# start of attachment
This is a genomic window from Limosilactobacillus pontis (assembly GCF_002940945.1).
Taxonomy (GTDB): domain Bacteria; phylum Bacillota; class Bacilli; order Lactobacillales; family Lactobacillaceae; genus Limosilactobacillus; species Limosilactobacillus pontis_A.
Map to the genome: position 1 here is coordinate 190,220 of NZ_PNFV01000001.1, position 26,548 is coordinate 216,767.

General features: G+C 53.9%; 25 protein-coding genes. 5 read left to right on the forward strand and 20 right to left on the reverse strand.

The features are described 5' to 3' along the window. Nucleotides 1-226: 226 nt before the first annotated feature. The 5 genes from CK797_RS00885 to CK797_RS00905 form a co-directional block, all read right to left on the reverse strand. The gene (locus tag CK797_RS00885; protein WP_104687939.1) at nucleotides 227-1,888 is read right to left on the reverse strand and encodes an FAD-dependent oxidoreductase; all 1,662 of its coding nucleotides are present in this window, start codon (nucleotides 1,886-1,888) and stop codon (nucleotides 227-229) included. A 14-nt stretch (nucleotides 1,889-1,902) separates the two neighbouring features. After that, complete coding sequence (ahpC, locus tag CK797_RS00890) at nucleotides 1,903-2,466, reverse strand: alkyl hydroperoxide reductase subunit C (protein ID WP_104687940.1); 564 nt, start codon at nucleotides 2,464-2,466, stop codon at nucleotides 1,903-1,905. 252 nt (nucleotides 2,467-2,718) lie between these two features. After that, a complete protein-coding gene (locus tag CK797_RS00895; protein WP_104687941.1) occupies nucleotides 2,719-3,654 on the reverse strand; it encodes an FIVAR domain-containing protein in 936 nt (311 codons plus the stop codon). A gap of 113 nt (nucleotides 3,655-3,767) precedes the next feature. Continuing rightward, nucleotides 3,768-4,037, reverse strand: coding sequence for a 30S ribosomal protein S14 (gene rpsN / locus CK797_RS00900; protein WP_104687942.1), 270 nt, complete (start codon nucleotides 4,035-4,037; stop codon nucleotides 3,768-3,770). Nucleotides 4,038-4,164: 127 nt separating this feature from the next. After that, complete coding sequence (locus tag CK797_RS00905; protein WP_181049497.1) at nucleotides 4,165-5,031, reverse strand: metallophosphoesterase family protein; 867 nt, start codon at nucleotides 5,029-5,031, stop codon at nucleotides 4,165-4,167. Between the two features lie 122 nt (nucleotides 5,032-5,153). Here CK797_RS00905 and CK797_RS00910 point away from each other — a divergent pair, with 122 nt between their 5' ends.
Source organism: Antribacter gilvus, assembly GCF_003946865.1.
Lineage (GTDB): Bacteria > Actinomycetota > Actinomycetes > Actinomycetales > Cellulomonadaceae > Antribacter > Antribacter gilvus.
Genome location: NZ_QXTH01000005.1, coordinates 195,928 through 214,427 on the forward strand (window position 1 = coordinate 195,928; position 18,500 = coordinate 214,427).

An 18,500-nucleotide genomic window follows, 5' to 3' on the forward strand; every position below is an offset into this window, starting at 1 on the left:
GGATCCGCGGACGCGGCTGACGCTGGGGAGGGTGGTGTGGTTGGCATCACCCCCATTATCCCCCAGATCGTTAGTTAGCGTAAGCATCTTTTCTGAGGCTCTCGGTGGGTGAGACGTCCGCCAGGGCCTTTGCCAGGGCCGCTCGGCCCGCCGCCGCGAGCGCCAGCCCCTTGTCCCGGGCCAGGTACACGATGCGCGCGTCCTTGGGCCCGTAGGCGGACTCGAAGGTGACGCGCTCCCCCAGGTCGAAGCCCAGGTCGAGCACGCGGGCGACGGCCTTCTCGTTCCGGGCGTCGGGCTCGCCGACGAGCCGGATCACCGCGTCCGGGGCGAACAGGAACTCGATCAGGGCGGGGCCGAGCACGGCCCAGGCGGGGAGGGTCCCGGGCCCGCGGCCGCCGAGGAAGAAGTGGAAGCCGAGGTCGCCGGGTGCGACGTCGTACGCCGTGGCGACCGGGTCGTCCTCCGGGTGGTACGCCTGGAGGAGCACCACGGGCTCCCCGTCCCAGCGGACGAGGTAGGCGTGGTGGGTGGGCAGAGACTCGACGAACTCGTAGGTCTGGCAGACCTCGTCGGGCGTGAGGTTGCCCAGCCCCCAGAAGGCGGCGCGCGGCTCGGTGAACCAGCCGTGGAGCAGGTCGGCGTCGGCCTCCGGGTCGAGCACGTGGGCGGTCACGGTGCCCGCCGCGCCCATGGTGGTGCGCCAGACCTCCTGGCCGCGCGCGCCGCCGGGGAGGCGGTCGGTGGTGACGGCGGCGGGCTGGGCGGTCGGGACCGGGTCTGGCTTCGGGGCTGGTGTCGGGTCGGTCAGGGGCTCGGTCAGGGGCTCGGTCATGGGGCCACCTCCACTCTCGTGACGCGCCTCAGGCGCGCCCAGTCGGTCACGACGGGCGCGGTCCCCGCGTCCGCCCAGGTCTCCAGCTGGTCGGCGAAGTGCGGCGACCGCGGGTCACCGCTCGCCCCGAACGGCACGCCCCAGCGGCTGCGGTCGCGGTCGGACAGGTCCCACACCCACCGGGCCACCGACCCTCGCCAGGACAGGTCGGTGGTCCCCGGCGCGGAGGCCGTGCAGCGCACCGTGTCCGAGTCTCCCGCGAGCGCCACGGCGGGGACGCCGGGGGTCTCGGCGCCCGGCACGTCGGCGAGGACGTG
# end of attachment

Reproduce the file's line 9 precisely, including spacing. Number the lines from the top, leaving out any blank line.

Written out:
An 18,500-nucleotide genomic window follows, 5' to 3' on the forward strand; every position below is an offset into this window, starting at 1 on the left: